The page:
Guantanamo will haunt me for a long time. I still wake at night and see it. I lost three years with my children when they were growing, which I can never recover. It's taking a long time to readjust.One reason why Christopher and I can be such good friends is that he's one of the few who knows what it was really like. He saw it too, albeit from the other side.
I came to see Moazzam to make my apologies. And to meet the man as a fellow human being, without bars or locked doors or people looking over us or bureaucratic forms, without one of us in an orange boiler suit and the other in a soldier's green fatigues.
All the time I was in Guantanamo, I watched people being treated just as if they were cattle. To de-humanise, that was the principle behind it. I didn't know Moazzam in there, but I guess I might have delivered the essential supplies to him - toothpaste, toilet rolls, soap. That was my job, after I made it plain in a letter to my commanders that I didn't want to be posted there because I didn't see myself in the role of oppressor. They sent me anyway, and just gave me the menial work, walking up and down the blocks. You might wonder why I signed up in the first place. You have to realise that recruitment teams would tour the trailer parks and the working-class schools of America, telling young folk that the Army offered a good salary, a secure living, a chance to extend your education, plus an 8,000 dollar signing-on bonus.
I was 17 and keen to escape a small-town background. It seemed like a very tempting prospect. Of course, most Americans at the start had no idea what Guantanamo Bay was, or even where it was - we were simply told that this is the place where we would be shoving the terrorists, after 9/11. I remember that event very well indeed and faces of the men being blamed. That planted it in the American mind. Men of Middle Eastern appearance were guilty as hell.
I told myself the CIA guys were smart, that the interrogators were specialists in their jobs, and so they must have information on the prisoners they were holding, for them to be inside. Now I know they had no idea what they were doing. As I talked to the prisoners, I came to realise they had one thing in common, they didn't know why they were there. I was helping to guard 650 men and none of them had been told why they were being held in those blocks. Worse, I could see them losing their minds. That state would come closer and closer, for all of them.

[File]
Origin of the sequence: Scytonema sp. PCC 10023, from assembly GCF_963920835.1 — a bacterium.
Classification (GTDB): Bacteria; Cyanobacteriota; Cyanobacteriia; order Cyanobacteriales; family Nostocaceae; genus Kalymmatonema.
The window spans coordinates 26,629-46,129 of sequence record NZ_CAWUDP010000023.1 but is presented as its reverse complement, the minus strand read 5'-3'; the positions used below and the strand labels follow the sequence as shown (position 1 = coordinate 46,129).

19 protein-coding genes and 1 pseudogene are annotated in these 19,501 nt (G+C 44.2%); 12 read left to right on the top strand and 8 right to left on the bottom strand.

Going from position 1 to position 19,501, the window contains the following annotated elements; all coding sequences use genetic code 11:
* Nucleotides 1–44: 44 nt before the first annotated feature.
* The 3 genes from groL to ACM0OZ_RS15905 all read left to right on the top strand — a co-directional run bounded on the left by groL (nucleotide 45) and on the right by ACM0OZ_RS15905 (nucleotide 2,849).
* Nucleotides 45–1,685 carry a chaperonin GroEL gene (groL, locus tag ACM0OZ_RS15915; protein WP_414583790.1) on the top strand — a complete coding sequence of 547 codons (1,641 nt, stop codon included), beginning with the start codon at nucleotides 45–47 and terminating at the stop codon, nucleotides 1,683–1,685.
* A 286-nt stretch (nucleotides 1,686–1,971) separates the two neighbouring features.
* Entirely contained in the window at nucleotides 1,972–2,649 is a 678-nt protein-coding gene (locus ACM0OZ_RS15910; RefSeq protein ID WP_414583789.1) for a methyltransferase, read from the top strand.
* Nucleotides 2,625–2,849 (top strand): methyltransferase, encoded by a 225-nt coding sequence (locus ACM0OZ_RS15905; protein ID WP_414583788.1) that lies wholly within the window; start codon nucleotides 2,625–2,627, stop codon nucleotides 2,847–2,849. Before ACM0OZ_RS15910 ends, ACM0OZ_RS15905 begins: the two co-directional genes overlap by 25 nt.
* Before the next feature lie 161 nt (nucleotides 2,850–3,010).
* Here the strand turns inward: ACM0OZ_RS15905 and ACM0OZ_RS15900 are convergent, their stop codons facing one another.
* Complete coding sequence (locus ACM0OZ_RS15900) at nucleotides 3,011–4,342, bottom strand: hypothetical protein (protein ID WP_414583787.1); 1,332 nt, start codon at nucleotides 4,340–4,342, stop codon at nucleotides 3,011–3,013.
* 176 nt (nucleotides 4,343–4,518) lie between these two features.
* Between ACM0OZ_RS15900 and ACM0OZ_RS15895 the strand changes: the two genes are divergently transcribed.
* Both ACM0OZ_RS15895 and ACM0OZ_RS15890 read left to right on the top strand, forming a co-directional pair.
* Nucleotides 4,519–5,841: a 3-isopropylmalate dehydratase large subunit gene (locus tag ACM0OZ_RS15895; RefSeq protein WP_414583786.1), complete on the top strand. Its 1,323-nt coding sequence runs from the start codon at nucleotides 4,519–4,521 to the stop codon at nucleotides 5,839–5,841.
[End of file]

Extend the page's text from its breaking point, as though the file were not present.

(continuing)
Once I was manning a gate, next to the psycho ward, where all the detainees who had finally lost it were being kept. All night long I could hear this guy screaming and screaming and screaming. And I can hear him still. He had been brought there with his mind intact. Now he was incarcerated without hope, his family were an ocean away and he hadn't seen them for years. He didn't know why this was happening or how long it would last. And the crazy thing is, Guantanamo Bay is actually a beautiful place. First thing in the morning, when the sun was coming up over the ocean and the detainees were at prayer, singing together in Arabic, it was a very intense, very moving experience. Later in the day, you just knew, someone might be beating the s*** out of them.
It seemed all the more terrible to be wearing that uniform, with the stars and stripes on the shoulder, the flag of freedom. All we were defending was the freedom of politicians, to advance their careers while we did their dirty work. It's hard for anyone to understand what happened in Guantanamo.
But Moazzam and I, we know...
Taken from The Sunday Mirror : www.sundaymirror.co.uk
Article written by Dennis Ellam